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How Smart Homes Work

Smart Home Benefits
With smart home security, you can check on your little one from anywhere.
With smart home security, you can check on your little one from anywhere.
Thomas Jackson/Stone/Getty Images

Smart homes may make life easier and more convenient. Who wouldn't love being able to control lighting, entertainment and temperature from their couch? Whether you're at work or on vacation, the smart home will alert you to what's going on, and security systems can be built to provide an immense amount of help in an emergency. For example, not only would a resident be woken with notification of a fire alarm, the smart home would also unlock doors, dial the fire department and light the path to safety.

Here are a few more examples of cool smart home tricks:

  • Light a path for nighttime bathroom trips.
  • unlock your door automatically as you approach.
  • Feed your pets on a schedule with a preset amount of food.
  • Instantly create mood lighting for any occasion.
  • Program your television so that your children can watch only at certain times.
  • Warm the bedroom before you get out of bed so that it's nice and toasty when you get up.
  • Turn on the coffee maker from bed.

Smart homes also provide some energy efficiency savings. Because systems like Z-Wave and ZigBee put some devices at a reduced level of functionality, they can go to sleep and wake up when commands are given. Electric bills go down when lights are automatically turned off in empty rooms, and rooms can be heated or cooled based on who's there at any given moment. One homeowner boasted that her heating bill was about one-third less than a same-sized normal home [source: Kassim]. Some devices can track how much energy each appliance is using and command power hogs to use less.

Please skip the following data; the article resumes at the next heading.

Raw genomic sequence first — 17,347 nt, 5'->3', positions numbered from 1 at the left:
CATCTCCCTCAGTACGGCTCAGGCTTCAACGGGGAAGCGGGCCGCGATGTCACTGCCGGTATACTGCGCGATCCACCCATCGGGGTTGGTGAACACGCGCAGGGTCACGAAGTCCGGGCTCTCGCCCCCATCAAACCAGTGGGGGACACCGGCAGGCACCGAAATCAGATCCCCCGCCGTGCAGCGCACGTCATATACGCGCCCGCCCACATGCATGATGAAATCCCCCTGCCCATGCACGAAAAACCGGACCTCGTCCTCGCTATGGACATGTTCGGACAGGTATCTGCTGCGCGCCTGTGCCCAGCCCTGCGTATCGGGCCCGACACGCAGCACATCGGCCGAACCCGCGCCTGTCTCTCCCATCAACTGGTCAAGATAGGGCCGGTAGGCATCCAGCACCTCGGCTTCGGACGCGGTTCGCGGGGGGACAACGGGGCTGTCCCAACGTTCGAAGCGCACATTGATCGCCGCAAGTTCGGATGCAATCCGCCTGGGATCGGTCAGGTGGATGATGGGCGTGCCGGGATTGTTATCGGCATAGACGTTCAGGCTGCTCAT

Smart home technology promises tremendous benefits for elderly people living alone. A smart home could notify the resident when it's time to take medicine, alert the hospital if the resident falls and track how much the resident is eating. If an elderly person is a little forgetful, the smart home could perform tasks such as shutting off the water before a tub overflow or turning off the oven if the cook had wandered away. One builder estimates that a system like this could cost $20,000, which is less expensive than a full-time nursing home [source: Venkatesh]. It also allows adult children who might live elsewhere to participate in the care of their aging parent. Easy-to-control automated systems would provide similar benefits to those with disabilities or a limited range of movement.

Smart homes look great on paper, but are they for everyone? On the next page, we'll look at some of the disadvantages of this technology.